2. Do not engage in a debate about the content of what the conversational bully is saying. Generally the content of the bully’s words is not accurate, but if you try to defend yourself against these untruths you entered the bully’s game, which is exactly what the bullying individual wants. So a smarter strategy is to ignore the content of what is being said.

3. If you want or need to assert a boundary then assert the boundary about the general behaviors – acting like a bully – not about the specific words that were said. Someone who behaves like a bully is often a skillful conversationalist and can twist words, deny that certain words were said, etc…. You will walk away feeling stronger if you calmly, clearly assert your boundary and the consequence if the boundary is violated. Keep in mind that the purpose of the boundary is far less for the conversational bully to actually respect the boundary (generally if the person who is bullying is interested in interpersonal boundaries he/she would not be bullying to begin with) but for you to have a game plan, to be empowered and have a clear sense of how to assert yourself. In other words the boundary is for you – so assert it, remember it and follow through on it; because the odds are wildly high that the person who is bullying will bulldoze right through your boundary.

4. One type of boundary that is helpful to identify is just how much of the bullying behaviors you can tolerate. This is not the same as saying the bullying is acceptable. Bullying is never acceptable, the question is how much can you ignore before the bullying words start to distress, hurt or damage you. It is important to be genuine with yourself on this – not everyone is the same; some people are not fazed by bullying words, some people have a thick skin for a certain amount of time and then become worn down while others struggle to not be hurt by off-hand comments let alone bullying words. Once you have a sense of how much you can ignore, how much you can tolerate – identify how you can and will end or exit the conversation if and when it surpasses your identified maximum level of bullying words. Keep in mind that you can always walk away and simply leave. If it is possible state that you are leaving but if you can’t then simply go. Many people feel that walking out of a conversation is a rude and inappropriate thing to do and while there is truth to this it is fundamental to keep in mind that by bullying, the other person has violated conversational norms and so it is pointless for you to be following them, when doing so puts you at risk.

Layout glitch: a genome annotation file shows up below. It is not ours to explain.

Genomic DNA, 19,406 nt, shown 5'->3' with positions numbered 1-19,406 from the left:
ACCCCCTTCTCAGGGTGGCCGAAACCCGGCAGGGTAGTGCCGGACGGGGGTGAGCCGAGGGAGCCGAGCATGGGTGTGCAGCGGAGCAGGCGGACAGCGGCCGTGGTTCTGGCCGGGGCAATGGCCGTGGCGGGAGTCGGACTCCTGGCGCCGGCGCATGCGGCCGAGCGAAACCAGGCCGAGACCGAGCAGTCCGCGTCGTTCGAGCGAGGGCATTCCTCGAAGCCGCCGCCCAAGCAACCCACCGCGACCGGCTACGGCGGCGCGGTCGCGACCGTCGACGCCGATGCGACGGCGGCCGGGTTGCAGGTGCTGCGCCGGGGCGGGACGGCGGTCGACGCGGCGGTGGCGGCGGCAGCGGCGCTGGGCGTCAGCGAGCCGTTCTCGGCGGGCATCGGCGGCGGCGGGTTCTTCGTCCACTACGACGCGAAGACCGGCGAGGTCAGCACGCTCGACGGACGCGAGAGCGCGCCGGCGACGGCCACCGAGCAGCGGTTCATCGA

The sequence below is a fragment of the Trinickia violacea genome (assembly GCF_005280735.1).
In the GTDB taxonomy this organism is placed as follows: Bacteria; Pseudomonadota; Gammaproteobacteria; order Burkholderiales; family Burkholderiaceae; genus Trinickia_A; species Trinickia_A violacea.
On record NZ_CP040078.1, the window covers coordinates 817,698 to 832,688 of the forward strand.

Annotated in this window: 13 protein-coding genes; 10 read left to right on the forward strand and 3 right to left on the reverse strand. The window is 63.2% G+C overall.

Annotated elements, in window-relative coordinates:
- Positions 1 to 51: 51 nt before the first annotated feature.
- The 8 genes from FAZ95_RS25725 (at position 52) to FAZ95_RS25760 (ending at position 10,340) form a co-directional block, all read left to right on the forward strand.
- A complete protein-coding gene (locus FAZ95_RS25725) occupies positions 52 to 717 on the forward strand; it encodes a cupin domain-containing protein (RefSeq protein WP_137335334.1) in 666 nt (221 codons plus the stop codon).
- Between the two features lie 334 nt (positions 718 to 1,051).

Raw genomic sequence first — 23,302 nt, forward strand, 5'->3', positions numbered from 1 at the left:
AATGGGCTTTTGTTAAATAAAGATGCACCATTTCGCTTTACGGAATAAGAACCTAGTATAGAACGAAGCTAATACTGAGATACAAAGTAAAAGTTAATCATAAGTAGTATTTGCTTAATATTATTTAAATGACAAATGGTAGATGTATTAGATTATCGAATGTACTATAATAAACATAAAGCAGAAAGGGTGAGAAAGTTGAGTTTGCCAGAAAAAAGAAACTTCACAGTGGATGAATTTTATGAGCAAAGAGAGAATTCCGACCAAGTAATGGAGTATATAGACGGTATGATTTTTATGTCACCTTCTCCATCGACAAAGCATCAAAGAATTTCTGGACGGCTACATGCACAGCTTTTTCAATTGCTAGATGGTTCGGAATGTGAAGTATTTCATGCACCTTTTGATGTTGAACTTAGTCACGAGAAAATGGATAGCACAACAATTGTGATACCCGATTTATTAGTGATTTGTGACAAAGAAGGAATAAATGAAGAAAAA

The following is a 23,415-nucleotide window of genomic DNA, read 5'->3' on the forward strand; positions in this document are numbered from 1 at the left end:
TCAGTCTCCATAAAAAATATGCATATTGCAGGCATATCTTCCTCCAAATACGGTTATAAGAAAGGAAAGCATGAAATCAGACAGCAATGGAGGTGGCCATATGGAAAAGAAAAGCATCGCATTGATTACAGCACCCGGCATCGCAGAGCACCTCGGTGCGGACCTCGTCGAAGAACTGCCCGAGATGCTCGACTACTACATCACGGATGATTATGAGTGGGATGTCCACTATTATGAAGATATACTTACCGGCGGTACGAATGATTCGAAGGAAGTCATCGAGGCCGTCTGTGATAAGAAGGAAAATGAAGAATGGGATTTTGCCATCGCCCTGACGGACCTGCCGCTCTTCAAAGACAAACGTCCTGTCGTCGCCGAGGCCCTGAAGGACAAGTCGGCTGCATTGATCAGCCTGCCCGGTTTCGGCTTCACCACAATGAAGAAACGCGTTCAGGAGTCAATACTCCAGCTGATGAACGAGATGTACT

5. Another way to help yourself navigate a conversational bully is to identify who within your social group is an influential and mature person – someone the bullying individual will regard as influential and someone who is mature enough not to join in or approve of the bullying behaviors. This can be someone who is influential due to power (like a supervisor, boss or coach), or it can be someone who has social influence (a well-liked, respected or ‘popular’ person). Once the bullying starts engage this influential and mature person into the conversation – odds are the presence of this individual will lead to a quieting of the bullying behaviors. If you feel comfortable seek out the influential and mature person, in private, and discuss the situation with her/him. Request that this individual not discuss the situation with the bulling person but rather take you under her/his wing for a bit. Ask her/him to interact with you, essentially display that she/he likes you, approves of you – make sure that these behaviors happen in a way so that the conversational bully is aware. Your alignment with someone that the bullying individual deems to be influential will most likely move you off the ‘can be bullied’ list, since your social status has been elevated.

My 5 Tips on Distinguishing Pity from Compassion

Both compassion and pity recognize and validate someone’s (or your own) distress, pain, difficulties. These initial similarities lead many people to consider pity and compassion to be one and the same. In an effort to steer clear of pity, people inadvertently deny themselves compassion, which is both a healing and propelling emotion.

1. After recognizing and validating distress, pity parks itself and shines a spotlight on the distress – drawing everyone’s attention to the distress, not allowing there to be any other focus.

2. Compassion moves from the recognition and validation phase into a soothing stance (i.e. soothing the distress) and then concludes with an inclination for action – action that will somehow end the distress.

3. Due to this inclination for action (note that the actual action is not an inherent part of compassion), compassion opens an individual up to be proactive – unlike pity which sucks someone’s agency into a black hole of inaction.

4. Pity has a tendency to repel people, which is quite unfortunate since someone in distress needs support from others, pity can even repel someone from themselves. While compassion tends to attract people – just think for a second would you rather spend time with your friend who pities him/herself or with your friend who strives to express compassion to self and others?

5. Overtime pity will tend to overemphasize, even exaggerate the difficulties (generally in an effort to get support, help, etc…) while compassion will have a far more accurate account of the pain. This more accurate accounting enables the pain, distress, difficulty to become only a part of the person versus becoming the majority (or all) of the person’s identity.